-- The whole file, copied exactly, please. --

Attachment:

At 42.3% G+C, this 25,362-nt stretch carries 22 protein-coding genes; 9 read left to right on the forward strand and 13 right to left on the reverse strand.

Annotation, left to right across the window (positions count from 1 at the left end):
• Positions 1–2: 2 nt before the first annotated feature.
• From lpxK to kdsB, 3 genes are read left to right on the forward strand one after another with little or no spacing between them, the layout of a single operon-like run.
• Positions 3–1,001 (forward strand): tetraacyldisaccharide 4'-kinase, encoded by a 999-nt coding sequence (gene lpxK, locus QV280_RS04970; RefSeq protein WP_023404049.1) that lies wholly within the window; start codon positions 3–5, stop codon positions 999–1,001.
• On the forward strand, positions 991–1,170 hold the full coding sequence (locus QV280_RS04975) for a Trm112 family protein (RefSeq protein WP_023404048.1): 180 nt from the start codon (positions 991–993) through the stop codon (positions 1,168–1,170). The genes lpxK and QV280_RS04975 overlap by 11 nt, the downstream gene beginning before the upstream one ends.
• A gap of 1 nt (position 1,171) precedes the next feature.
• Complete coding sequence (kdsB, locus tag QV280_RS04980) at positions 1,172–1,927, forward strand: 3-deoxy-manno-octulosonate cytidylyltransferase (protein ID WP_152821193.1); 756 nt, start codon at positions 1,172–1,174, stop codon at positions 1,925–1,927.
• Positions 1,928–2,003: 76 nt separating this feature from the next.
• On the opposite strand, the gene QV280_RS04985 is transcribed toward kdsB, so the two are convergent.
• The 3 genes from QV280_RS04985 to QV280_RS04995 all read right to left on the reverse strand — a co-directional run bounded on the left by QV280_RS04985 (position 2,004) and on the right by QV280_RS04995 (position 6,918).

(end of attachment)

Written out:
At 42.3% G+C, this 25,362-nt stretch carries 22 protein-coding genes; 9 read left to right on the forward strand and 13 right to left on the reverse strand.

Annotation, left to right across the window (positions count from 1 at the left end):
• Positions 1–2: 2 nt before the first annotated feature.
• From lpxK to kdsB, 3 genes are read left to right on the forward strand one after another with little or no spacing between them, the layout of a single operon-like run.
• Positions 3–1,001 (forward strand): tetraacyldisaccharide 4'-kinase, encoded by a 999-nt coding sequence (gene lpxK, locus QV280_RS04970; RefSeq protein WP_023404049.1) that lies wholly within the window; start codon positions 3–5, stop codon positions 999–1,001.
• On the forward strand, positions 991–1,170 hold the full coding sequence (locus QV280_RS04975) for a Trm112 family protein (RefSeq protein WP_023404048.1): 180 nt from the start codon (positions 991–993) through the stop codon (positions 1,168–1,170). The genes lpxK and QV280_RS04975 overlap by 11 nt, the downstream gene beginning before the upstream one ends.
• A gap of 1 nt (position 1,171) precedes the next feature.
• Complete coding sequence (kdsB, locus tag QV280_RS04980) at positions 1,172–1,927, forward strand: 3-deoxy-manno-octulosonate cytidylyltransferase (protein ID WP_152821193.1); 756 nt, start codon at positions 1,172–1,174, stop codon at positions 1,925–1,927.
• Positions 1,928–2,003: 76 nt separating this feature from the next.
• On the opposite strand, the gene QV280_RS04985 is transcribed toward kdsB, so the two are convergent.
• The 3 genes from QV280_RS04985 to QV280_RS04995 all read right to left on the reverse strand — a co-directional run bounded on the left by QV280_RS04985 (position 2,004) and on the right by QV280_RS04995 (position 6,918).